From Moulin to Mentoring: An Interview with Raquel Alder

By Mia Lyndon

Raquel Alder, Professional Dancer from Australia, has been performing within the industry for 9 years. She recently finished a contract with the famous Moulin Rouge, among performing in an array of dance contracts and productions world-wide. With extensive experience on stage, Raquel continues to fulfil a satisfying career in dance performance and coaching in the UK and Europe. 

1. Studying at The National College of Dance, what was the most difficult part of your training, and how did you stay focused during this?

Adapting to independence was probably the hardest thing to deal with at first. I had moved to a new state the day after my 15th birthday to live in a house with no parental guidance, so I would call home about 5 times a day to ask how to cook something or do certain tasks. The training was also tough: three long hard years of on-going, testing curriculum, which undoubtedly has been the foundation of my career today. But feeling grateful for even being accepted into such a school helped me stay focused during the full-time course.

The principal of the college at the time, Marie Walton- Mahon, would exclusively teach the third year students which was an exciting privilege and pushed my focus to remain strong. It was in the third year that I really noticed my hard work coming together. Suddenly realising I had reached the peak in my dance training and discovering a level of strength I’d never felt before, I evolved into a dancer ready to take on the professional industry. Each student was filled with such determination as we prepared to graduate, which was really infectious, and created a wonderful goal-driven environment to graduate from. 

2. After dancing professionally for almost a decade, what motivated you to turn your hand to coaching and mentoring?

There’s this stigma that surrounds dance which I don’t particularly like. “When are you going to leave this fairy-tale dance world and get a real job?” To which I politely reply, “If my passion remains with dance, then my career shall remain with dance too!”.

If you study hard your whole life for something, why should you be expected to change industries and start from scratch after you finish professionally performing? Rather than change professions to get a ‘real’ job, I wanted to evolve my career in the dance industry by taking my knowledge and passing it on to others through career coaching and performance mentoring. If I can stay true to my passion for dance and at the same time positively impact the lives of others, then it’s win-win.

I strive to be a mentor and coach with real, fundamental experience behind me to pass forward to other professionals and younger dancers. In saying that, I’m definitely not finished with my dance career yet! I still have many professional goals I’d like to achieve. That’s why I really wanted my coaching and mentoring to work harmoniously alongside my personal performance journey. It’s important to me to continue to grow myself as a dancer and performer so I can always give more to the professionals and students that I mentor. 

3. What has been one of the greatest set-backs of your career and how did you overcome this?

That’s a tough question to answer! I think it would be the change in direction of my career once I left college, after an up-and-down battle with stress fractures in my feet from pointe over my three-year full-time training. Deciding to move away from what was predominantly a ballet driven path was a hard decision as I felt really attached to classical dance, after training in it almost daily for 14 years. But it was the right decision to make for my body if I wanted to pursue a professional dance career.

Taking on my first cruise ship contract and adapting to ‘non-ballet life’ was probably the hardest thing to deal with, it was like some kind of culture shock. But thankfully, my decision has led me to some incredible opportunities throughout my career that I am ever so grateful for, and it allowed me to discover a new love and appreciation for dance through different styles. Learning to adapt has been important, as well as seeing challenges as opportunities to take different paths or push myself in exciting new ways.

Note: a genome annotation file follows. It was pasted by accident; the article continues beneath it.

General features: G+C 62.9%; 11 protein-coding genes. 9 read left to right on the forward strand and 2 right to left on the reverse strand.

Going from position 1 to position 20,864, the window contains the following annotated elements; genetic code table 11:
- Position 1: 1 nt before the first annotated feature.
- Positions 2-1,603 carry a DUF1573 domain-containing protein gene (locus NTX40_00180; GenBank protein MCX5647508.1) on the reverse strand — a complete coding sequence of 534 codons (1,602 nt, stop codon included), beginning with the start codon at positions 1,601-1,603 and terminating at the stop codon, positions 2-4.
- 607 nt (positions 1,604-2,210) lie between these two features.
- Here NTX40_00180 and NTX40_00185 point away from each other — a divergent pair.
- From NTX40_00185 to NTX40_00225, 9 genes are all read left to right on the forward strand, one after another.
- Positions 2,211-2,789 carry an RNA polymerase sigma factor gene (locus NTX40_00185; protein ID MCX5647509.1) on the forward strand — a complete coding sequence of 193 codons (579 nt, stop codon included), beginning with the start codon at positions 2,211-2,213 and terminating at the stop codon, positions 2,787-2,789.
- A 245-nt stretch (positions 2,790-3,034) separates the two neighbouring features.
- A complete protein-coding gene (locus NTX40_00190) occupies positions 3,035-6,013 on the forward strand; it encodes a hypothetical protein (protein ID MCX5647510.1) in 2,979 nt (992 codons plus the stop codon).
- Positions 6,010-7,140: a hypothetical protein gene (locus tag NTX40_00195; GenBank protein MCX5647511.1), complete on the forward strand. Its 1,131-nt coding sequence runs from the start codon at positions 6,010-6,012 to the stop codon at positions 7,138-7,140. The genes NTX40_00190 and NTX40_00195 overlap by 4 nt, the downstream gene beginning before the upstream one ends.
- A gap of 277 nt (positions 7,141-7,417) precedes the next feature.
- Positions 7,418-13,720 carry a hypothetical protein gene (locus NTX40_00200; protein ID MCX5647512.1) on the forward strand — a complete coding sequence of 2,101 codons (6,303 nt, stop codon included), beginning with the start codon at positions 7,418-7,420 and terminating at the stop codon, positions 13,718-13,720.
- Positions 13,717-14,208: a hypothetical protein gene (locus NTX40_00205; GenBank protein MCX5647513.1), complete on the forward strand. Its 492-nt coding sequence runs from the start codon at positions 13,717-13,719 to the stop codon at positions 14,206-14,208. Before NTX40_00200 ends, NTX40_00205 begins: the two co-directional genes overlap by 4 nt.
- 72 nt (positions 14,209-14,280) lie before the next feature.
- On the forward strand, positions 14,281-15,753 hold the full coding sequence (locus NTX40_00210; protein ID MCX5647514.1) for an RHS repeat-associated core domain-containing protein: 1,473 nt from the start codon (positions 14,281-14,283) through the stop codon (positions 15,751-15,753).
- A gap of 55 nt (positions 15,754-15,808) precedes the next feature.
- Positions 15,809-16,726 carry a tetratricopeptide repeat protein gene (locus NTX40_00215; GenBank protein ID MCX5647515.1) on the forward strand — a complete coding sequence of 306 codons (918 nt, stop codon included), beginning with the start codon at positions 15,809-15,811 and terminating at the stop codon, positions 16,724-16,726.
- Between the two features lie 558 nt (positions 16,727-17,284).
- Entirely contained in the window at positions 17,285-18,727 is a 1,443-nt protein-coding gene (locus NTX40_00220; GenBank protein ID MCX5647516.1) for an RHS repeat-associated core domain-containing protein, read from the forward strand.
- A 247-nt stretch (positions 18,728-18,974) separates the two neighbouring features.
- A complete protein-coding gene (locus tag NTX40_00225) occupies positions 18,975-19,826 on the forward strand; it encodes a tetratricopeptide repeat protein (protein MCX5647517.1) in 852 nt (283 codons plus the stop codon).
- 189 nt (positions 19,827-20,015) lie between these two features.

4. How have you kept yourself motivated and inspired?

I definitely feel that I have a very natural drive and determination for my craft which was likely instilled into me through the disciplined training I’ve received over the years, and also, frankly, from my life-long passion of dance. I’ve been very lucky to have a solid, ongoing career in the arts – knowing that I have an upcoming contract or audition that I need to be in prime condition for has kept me motivated. I guess I’m a bit stubborn, as I mostly refuse to work in non-dance related jobs, so persevering through the hard times to get my next contract has been a main drive for me.

Naturally, finding inspiration for myself has been harder (yet more important) during the Covid-19 pandemic, but I find inspiration in watching other incredible professional performers on social platforms. It’s been uplifting seeing the amount of dancers posting and inspiring others to keep their training, stamina and spirits up, and admiring their talents encourages me to continue evolving mine. 

5. Is there any part of the dance industry that you wish to change?

I guess I’d like to improve the accessibility of work visas for artists taking on international contracts. As an Australian, I am quite lucky in that I have easier access to work visas in a lot of different countries, which is of course something I am very grateful for. However even despite this, I have been in conversations with show directors who have told me they’d love to hire me, but couldn’t due to being on an Aussie passport.

Whilst I’ve had relatively little disruption to my dance career due to passport / visa issues, I  know that, for many dancers, these restrictions can be much stricter – and this is a massive shame, because there’s a whole load of talent out there!

Of course, I am certainly no expert in immigration law, but I would love to see the dance world have more open doors rather than closed ones.

6. What has been the biggest misconception of dancing professionally?

There is a huge misconception that cruise ships hold a lower standard of talent (which I just don’t believe to be true anymore), and that they are ‘easy’ jobs. Some of the hardest shows I’ve done in my career have been on cruise ships. I really think they’ve lifted their game in the previous years to push the boundaries of the professional standard at sea, especially now that some of these multi-billion-dollar cruise liners offer some of the highest quality, renowned, west-end shows across their fleets.